When it was released on the Game Boy Advance a little less than a year ago, WarioWare Inc.: Mega MicroGame$ was an insane, though totally compelling, breath of fresh air. More than 200 little minigames were packed onto that cartridge, and the game served them up hot and fast, making for one of the most manic games ever made. But the game also had a lot of soul to it. The quick cutscenes between sections weren't long-winded, but they added a sense of continuity to the proceedings. Now the concept graduates to the GameCube in WarioWare Inc.: Mega Party Game$. This GameCube update is largely the same thing, right down to the GBA-quality graphics used in the minigames themselves. It also has a new multiplayer focus, which wraps a bunch of mostly unnecessary shells around what made the first game so amazing.
Now you don't need a Game Boy Player to experience GBA-quality graphics on your GameCube.
More than 200 different games are packed into WarioWare. The games are even more simplified than any minigame you've seen in other "party" games, and they revolve around one specific action per game. So in one game you'll be using a Wario-like bug to push a golf ball into a hole. In another, you'll quickly take on the role of Samus Aran and fire missiles at Mother Brain. One has you timing a button press to ensure that a set of roving fingers find their way into nostrils. Each game, at its default speed, lasts for around five seconds. But the default speed doesn't last long.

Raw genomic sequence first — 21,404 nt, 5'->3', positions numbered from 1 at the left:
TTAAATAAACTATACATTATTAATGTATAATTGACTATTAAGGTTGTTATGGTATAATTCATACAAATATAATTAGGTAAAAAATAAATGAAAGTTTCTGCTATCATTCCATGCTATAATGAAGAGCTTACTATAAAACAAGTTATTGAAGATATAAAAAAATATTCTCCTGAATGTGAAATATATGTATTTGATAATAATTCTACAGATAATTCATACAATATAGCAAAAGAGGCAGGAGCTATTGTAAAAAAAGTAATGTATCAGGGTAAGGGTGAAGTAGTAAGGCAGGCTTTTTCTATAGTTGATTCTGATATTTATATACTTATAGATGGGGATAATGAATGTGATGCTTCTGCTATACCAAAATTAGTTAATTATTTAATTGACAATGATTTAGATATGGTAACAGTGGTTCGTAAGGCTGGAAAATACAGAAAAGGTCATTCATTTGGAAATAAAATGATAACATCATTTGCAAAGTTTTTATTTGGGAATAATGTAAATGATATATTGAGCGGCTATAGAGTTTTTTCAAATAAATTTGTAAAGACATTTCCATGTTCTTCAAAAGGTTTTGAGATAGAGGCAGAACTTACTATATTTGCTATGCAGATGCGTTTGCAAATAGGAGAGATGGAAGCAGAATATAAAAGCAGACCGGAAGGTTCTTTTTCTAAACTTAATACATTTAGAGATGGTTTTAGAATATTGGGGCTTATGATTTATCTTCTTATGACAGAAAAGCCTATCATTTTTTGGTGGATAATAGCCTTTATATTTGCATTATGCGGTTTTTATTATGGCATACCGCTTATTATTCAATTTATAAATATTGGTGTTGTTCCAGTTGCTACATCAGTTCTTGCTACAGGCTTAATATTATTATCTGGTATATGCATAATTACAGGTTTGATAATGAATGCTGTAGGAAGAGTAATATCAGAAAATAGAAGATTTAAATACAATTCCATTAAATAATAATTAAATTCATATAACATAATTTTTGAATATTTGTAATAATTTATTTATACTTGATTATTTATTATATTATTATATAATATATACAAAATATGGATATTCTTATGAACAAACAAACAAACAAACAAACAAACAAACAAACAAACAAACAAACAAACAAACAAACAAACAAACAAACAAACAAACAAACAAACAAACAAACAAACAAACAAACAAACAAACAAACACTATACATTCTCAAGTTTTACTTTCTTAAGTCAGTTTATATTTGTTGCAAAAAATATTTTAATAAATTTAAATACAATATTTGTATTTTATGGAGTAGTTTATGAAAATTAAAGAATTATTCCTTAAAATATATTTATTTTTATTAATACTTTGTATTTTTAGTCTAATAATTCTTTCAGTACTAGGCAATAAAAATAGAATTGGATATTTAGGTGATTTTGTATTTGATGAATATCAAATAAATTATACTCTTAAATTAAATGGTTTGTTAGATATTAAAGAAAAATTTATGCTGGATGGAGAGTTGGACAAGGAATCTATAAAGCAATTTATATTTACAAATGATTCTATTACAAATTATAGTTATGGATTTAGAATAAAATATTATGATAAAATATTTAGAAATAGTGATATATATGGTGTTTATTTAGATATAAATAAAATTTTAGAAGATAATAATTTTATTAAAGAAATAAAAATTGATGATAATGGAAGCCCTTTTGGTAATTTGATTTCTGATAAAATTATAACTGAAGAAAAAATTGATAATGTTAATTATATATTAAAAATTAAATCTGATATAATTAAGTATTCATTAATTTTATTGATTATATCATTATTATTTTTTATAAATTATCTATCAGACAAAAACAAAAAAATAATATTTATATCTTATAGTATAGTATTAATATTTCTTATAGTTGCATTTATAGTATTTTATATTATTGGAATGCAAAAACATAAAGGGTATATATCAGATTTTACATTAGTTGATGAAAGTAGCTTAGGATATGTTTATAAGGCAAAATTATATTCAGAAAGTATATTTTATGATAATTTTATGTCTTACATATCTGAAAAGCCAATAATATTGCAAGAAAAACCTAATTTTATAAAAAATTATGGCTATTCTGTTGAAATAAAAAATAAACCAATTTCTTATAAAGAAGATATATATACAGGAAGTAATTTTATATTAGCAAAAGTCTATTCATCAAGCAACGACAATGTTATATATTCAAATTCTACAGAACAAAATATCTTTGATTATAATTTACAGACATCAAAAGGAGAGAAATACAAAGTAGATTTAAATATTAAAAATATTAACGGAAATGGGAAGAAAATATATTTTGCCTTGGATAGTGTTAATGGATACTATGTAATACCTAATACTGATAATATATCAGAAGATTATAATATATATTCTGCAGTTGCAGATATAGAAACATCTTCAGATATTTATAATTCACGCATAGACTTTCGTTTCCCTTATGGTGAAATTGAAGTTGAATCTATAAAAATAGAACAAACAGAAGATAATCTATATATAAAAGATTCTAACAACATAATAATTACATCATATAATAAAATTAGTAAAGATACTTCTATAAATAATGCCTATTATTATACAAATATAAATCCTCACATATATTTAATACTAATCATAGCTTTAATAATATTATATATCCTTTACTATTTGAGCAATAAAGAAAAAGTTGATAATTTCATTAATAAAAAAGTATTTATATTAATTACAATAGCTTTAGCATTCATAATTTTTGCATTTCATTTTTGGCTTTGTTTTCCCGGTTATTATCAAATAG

A big part of what makes WarioWare so insane is the way the game constantly speeds up. When things are slow, it's already a challenge to wait for a game to appear, identify what, exactly, you need to do, and then execute before time expires. But as you get better and better, the game runs faster and faster. Before long, you'll be running through games at ludicrous speeds, which forces you to practically enter a Zen-like trance to maintain focus. The game feels like a runaway train, and it's up to you to hold on for as long as you can until the wheels fall off.
That single-player mode of play is still found in the GameCube version of WarioWare, though some of the charm is missing, as the games are only presented in an elevator-styled setting. Gone are the taxicab, the monkey throwing bananas at cop cars, and the dojo-themed presentations that added so much to the GBA version. Additionally, all of the minigames are unlocked right from the start. On the GBA, you had to see a game during regular play before you could go practice it separately. But all told, the single-player portion of the game is a pretty small part of the overall package.
It's called Mega Party Game$ for a reason. Where the GBA game was a solo affair, the GameCube version has been designed to leverage those existing minigames in a multiplayer environment. So the game has a handful of different multiplayer shells to surround the minigames. One is a simple survival match, where players simply take turns playing minigames. You fall out of the running when you fail three times, and the winner is the last player left. They get even crazier from there. Ever wanted to play the popular board game Othello on your GameCube? Now you can, but you'll have to play a specific number of minigames successfully in order to claim a space. One game puts one player in charge of playing minigames while other players try to foul that player up by blocking portions of the screen. Another is the opposite, where the players who aren't playing the minigames control spotlights and must shed some light on the action so the minigame player can see what he or she is doing.